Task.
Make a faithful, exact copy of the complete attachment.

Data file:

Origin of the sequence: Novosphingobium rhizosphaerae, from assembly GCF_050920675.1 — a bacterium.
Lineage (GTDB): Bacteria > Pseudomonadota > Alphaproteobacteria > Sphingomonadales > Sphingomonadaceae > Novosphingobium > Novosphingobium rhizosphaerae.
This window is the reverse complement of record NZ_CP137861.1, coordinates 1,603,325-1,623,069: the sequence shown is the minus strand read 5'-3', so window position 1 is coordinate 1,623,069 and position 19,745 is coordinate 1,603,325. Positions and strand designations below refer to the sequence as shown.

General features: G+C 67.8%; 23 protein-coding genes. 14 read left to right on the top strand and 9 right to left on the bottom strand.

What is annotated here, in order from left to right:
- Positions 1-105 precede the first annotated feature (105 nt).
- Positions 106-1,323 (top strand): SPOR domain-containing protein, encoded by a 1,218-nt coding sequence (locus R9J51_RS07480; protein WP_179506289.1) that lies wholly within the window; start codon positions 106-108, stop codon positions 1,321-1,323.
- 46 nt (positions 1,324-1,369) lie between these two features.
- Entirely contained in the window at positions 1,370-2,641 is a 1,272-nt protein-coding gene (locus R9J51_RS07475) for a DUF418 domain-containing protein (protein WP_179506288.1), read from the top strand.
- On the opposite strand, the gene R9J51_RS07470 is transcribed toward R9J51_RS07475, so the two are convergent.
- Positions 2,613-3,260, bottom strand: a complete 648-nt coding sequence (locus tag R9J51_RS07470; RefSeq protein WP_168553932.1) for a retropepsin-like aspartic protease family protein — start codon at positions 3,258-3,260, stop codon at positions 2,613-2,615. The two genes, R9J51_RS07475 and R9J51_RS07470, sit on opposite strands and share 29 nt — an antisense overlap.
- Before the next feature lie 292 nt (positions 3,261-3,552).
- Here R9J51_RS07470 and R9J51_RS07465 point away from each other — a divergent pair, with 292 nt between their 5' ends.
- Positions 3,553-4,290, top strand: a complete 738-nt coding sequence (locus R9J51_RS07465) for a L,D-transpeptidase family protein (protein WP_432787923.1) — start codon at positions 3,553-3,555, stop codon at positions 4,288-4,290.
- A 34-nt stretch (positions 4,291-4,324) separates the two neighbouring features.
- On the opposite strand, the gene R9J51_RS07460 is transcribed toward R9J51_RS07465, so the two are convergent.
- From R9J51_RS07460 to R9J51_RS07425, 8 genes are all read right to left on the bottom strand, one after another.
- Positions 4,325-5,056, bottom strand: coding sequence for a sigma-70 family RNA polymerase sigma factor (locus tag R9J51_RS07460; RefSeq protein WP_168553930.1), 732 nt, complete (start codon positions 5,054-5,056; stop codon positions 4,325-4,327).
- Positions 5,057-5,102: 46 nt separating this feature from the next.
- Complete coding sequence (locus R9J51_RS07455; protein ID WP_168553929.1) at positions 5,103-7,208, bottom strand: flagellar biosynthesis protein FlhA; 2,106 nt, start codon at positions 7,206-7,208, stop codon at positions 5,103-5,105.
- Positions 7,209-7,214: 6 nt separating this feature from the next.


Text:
Origin of the sequence: Novosphingobium rhizosphaerae, from assembly GCF_050920675.1 — a bacterium.
Lineage (GTDB): Bacteria > Pseudomonadota > Alphaproteobacteria > Sphingomonadales > Sphingomonadaceae > Novosphingobium > Novosphingobium rhizosphaerae.
This window is the reverse complement of record NZ_CP137861.1, coordinates 1,603,325-1,623,069: the sequence shown is the minus strand read 5'-3', so window position 1 is coordinate 1,623,069 and position 19,745 is coordinate 1,603,325. Positions and strand designations below refer to the sequence as shown.

General features: G+C 67.8%; 23 protein-coding genes. 14 read left to right on the top strand and 9 right to left on the bottom strand.

What is annotated here, in order from left to right:
- Positions 1-105 precede the first annotated feature (105 nt).
- Positions 106-1,323 (top strand): SPOR domain-containing protein, encoded by a 1,218-nt coding sequence (locus R9J51_RS07480; protein WP_179506289.1) that lies wholly within the window; start codon positions 106-108, stop codon positions 1,321-1,323.
- 46 nt (positions 1,324-1,369) lie between these two features.
- Entirely contained in the window at positions 1,370-2,641 is a 1,272-nt protein-coding gene (locus R9J51_RS07475) for a DUF418 domain-containing protein (protein WP_179506288.1), read from the top strand.
- On the opposite strand, the gene R9J51_RS07470 is transcribed toward R9J51_RS07475, so the two are convergent.
- Positions 2,613-3,260, bottom strand: a complete 648-nt coding sequence (locus tag R9J51_RS07470; RefSeq protein WP_168553932.1) for a retropepsin-like aspartic protease family protein — start codon at positions 3,258-3,260, stop codon at positions 2,613-2,615. The two genes, R9J51_RS07475 and R9J51_RS07470, sit on opposite strands and share 29 nt — an antisense overlap.
- Before the next feature lie 292 nt (positions 3,261-3,552).
- Here R9J51_RS07470 and R9J51_RS07465 point away from each other — a divergent pair, with 292 nt between their 5' ends.
- Positions 3,553-4,290, top strand: a complete 738-nt coding sequence (locus R9J51_RS07465) for a L,D-transpeptidase family protein (protein WP_432787923.1) — start codon at positions 3,553-3,555, stop codon at positions 4,288-4,290.
- A 34-nt stretch (positions 4,291-4,324) separates the two neighbouring features.
- On the opposite strand, the gene R9J51_RS07460 is transcribed toward R9J51_RS07465, so the two are convergent.
- From R9J51_RS07460 to R9J51_RS07425, 8 genes are all read right to left on the bottom strand, one after another.
- Positions 4,325-5,056, bottom strand: coding sequence for a sigma-70 family RNA polymerase sigma factor (locus tag R9J51_RS07460; RefSeq protein WP_168553930.1), 732 nt, complete (start codon positions 5,054-5,056; stop codon positions 4,325-4,327).
- Positions 5,057-5,102: 46 nt separating this feature from the next.
- Complete coding sequence (locus R9J51_RS07455; protein ID WP_168553929.1) at positions 5,103-7,208, bottom strand: flagellar biosynthesis protein FlhA; 2,106 nt, start codon at positions 7,206-7,208, stop codon at positions 5,103-5,105.
- Positions 7,209-7,214: 6 nt separating this feature from the next.